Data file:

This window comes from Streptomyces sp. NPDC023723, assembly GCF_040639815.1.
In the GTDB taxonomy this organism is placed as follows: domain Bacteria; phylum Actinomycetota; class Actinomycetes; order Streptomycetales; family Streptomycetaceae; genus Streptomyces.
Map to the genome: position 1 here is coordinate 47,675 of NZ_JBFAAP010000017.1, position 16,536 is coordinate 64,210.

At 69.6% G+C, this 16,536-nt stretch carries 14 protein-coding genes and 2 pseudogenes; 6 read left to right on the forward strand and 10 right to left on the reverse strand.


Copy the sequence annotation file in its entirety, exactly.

This window comes from Streptomyces sp. NPDC023723, assembly GCF_040639815.1.
In the GTDB taxonomy this organism is placed as follows: domain Bacteria; phylum Actinomycetota; class Actinomycetes; order Streptomycetales; family Streptomycetaceae; genus Streptomyces.
Map to the genome: position 1 here is coordinate 47,675 of NZ_JBFAAP010000017.1, position 16,536 is coordinate 64,210.

At 69.6% G+C, this 16,536-nt stretch carries 14 protein-coding genes and 2 pseudogenes; 6 read left to right on the forward strand and 10 right to left on the reverse strand.